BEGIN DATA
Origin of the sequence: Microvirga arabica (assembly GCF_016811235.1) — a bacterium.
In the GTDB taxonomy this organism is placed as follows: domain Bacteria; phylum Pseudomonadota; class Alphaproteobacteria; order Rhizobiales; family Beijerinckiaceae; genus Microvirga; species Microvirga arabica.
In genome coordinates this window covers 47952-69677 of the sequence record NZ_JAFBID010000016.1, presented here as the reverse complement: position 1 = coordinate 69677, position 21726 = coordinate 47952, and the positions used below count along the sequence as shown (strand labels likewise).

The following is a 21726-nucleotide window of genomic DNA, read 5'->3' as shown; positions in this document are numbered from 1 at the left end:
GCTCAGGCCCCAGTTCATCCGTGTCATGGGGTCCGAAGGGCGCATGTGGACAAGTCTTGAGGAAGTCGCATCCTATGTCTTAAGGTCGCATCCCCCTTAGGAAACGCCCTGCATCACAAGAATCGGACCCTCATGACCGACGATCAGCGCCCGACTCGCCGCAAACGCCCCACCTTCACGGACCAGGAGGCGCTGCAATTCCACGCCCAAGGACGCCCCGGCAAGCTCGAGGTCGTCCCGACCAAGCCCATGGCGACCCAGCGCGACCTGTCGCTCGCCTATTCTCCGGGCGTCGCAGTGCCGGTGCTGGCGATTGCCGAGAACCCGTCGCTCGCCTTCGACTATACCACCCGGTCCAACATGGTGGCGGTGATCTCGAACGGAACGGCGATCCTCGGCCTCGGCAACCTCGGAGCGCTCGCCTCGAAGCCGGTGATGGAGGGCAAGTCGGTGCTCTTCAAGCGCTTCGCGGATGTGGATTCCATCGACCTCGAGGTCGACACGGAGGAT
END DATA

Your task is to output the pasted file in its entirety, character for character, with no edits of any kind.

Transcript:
Origin of the sequence: Microvirga arabica (assembly GCF_016811235.1) — a bacterium.
In the GTDB taxonomy this organism is placed as follows: domain Bacteria; phylum Pseudomonadota; class Alphaproteobacteria; order Rhizobiales; family Beijerinckiaceae; genus Microvirga; species Microvirga arabica.
In genome coordinates this window covers 47952-69677 of the sequence record NZ_JAFBID010000016.1, presented here as the reverse complement: position 1 = coordinate 69677, position 21726 = coordinate 47952, and the positions used below count along the sequence as shown (strand labels likewise).

The following is a 21726-nucleotide window of genomic DNA, read 5'->3' as shown; positions in this document are numbered from 1 at the left end:
GCTCAGGCCCCAGTTCATCCGTGTCATGGGGTCCGAAGGGCGCATGTGGACAAGTCTTGAGGAAGTCGCATCCTATGTCTTAAGGTCGCATCCCCCTTAGGAAACGCCCTGCATCACAAGAATCGGACCCTCATGACCGACGATCAGCGCCCGACTCGCCGCAAACGCCCCACCTTCACGGACCAGGAGGCGCTGCAATTCCACGCCCAAGGACGCCCCGGCAAGCTCGAGGTCGTCCCGACCAAGCCCATGGCGACCCAGCGCGACCTGTCGCTCGCCTATTCTCCGGGCGTCGCAGTGCCGGTGCTGGCGATTGCCGAGAACCCGTCGCTCGCCTTCGACTATACCACCCGGTCCAACATGGTGGCGGTGATCTCGAACGGAACGGCGATCCTCGGCCTCGGCAACCTCGGAGCGCTCGCCTCGAAGCCGGTGATGGAGGGCAAGTCGGTGCTCTTCAAGCGCTTCGCGGATGTGGATTCCATCGACCTCGAGGTCGACACGGAGGAT